Andy and Beth Korth didn't intend to have their first child right as they were beginning development on Verdant Skies, a farm-life sim set on an alien world, but that's how the timing worked out. As full-time indie developers, they weren't able to set aside money for childcare. They worked it out like a relay race, tossing the baton back and forth (but never tossing their baby, I'm sure) until Verdant Skies reached the finish line.
ANDY KORTH: What we try to do is decide 'today is my work day' or 'today is Beth's work day'. So one of us can stay at home and the other can get out of the house and work.
BETH KORTH: We did struggle with that a lot at the beginning when [our son] was born. Waking up in the morning and deciding whose day it is is not good because it's sometimes 11 by the time you decide. We tried to schedule it where I was Tuesdays and Thursdays for a while and at the end when it was obvious that the writing needed extra I switched to Monday/Wednesday/Friday.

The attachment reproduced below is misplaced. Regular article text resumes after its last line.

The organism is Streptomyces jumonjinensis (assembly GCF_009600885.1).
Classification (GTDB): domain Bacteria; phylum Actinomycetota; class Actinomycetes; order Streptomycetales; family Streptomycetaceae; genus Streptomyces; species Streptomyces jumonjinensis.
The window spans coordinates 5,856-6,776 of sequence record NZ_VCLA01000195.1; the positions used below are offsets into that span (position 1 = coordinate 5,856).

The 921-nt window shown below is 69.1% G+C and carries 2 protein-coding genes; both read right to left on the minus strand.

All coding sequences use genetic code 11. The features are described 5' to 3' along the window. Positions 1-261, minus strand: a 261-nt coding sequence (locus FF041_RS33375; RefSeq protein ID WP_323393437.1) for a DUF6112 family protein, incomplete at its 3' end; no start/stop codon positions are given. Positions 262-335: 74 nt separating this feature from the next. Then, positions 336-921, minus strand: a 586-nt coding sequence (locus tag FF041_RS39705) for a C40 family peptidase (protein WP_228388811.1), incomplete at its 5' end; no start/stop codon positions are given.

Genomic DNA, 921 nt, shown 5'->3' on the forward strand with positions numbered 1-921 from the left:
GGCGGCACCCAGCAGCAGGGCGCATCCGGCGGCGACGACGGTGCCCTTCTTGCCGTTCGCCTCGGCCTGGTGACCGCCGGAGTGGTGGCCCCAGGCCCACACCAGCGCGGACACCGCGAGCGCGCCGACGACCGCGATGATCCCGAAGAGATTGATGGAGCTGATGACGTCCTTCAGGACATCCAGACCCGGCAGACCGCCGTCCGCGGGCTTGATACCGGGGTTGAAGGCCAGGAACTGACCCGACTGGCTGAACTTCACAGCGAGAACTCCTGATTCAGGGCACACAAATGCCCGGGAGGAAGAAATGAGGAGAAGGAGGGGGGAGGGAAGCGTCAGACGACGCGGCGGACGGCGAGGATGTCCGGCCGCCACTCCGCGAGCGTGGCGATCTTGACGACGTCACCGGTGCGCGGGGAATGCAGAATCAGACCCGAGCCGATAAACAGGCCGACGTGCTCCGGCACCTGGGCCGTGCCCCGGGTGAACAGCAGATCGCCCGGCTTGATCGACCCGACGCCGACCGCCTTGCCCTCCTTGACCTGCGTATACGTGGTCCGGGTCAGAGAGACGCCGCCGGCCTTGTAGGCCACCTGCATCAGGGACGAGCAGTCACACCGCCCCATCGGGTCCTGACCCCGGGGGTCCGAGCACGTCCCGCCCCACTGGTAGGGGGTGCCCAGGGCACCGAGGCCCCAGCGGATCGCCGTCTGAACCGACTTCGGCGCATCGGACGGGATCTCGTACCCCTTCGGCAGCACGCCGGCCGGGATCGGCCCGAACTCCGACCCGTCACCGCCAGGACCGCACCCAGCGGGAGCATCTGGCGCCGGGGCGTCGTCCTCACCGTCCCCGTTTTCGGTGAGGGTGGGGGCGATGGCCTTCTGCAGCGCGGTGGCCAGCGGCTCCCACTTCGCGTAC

Beth and Andy found that their most significant challenge as a couple and as development partners was acknowledging that both game dev and child-rearing were demanding tasks in separate ways.
"It's really important to honor each other's time," Beth says. "If it's somebody's work day you have to respect that they work but also know that person who stayed home spent a lot of time with your child or was taking care of the house or doing their day job. I think you can lose sight of that. 'I worked all day, why should I have to take the baby?' 'Well, because I sat at home with the baby all day and I need a break.' It's important to remember that the other person's also working and suffering too. Give them time to do something fun or go out or just be alone and sit in a quiet place."